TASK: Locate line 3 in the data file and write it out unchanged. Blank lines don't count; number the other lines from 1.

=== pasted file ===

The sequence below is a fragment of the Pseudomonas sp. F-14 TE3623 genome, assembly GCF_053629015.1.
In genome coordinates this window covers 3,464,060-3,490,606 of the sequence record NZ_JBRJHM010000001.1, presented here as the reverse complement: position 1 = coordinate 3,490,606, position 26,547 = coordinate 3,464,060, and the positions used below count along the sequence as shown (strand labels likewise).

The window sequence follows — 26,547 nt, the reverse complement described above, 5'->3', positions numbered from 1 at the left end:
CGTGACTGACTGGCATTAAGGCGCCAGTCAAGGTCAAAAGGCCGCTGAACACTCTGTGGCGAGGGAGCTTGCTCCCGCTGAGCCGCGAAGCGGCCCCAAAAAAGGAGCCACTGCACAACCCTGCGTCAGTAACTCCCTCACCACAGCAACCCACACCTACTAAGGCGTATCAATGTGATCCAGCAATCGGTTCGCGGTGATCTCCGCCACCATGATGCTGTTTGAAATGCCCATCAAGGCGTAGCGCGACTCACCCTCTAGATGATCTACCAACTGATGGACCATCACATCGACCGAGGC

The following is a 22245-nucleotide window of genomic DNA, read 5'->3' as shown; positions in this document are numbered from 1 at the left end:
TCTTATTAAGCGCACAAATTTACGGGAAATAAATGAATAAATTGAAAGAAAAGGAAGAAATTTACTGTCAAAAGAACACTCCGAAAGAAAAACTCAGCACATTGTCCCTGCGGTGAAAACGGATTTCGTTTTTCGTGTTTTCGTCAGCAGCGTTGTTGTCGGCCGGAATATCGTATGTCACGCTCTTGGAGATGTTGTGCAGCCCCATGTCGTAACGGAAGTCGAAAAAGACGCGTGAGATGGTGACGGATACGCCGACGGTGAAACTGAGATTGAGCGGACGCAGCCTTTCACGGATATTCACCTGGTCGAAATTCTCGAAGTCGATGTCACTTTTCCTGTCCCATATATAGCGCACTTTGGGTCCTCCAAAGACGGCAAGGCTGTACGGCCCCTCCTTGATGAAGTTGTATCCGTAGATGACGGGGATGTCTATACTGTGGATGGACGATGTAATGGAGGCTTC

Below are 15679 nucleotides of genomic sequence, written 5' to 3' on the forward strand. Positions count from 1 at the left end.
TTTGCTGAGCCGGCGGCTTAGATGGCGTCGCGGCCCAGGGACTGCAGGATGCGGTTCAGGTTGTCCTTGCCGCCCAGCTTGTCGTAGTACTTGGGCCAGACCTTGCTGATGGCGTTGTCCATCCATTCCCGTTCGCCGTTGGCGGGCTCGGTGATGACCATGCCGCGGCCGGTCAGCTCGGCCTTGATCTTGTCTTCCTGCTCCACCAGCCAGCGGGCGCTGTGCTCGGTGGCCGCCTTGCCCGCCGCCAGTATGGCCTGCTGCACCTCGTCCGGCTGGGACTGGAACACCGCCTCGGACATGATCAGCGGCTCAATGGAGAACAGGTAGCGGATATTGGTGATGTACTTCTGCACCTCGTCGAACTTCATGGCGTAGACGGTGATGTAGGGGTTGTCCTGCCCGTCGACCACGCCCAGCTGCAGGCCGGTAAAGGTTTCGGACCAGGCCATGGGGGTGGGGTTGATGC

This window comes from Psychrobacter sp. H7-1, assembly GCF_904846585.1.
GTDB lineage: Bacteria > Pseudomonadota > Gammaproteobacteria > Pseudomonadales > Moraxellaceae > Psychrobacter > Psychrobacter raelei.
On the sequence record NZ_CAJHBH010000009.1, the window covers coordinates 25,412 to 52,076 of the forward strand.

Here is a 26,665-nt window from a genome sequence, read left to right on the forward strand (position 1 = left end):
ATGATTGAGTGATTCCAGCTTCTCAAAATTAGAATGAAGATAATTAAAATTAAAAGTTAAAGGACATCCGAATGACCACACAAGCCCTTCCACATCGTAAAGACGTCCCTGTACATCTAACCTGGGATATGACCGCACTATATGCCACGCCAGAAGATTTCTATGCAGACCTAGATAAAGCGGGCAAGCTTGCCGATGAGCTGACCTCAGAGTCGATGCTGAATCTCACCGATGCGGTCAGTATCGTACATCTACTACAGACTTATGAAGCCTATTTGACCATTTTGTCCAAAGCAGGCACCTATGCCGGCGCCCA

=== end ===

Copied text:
The window sequence follows — 26,547 nt, the reverse complement described above, 5'->3', positions numbered from 1 at the left end: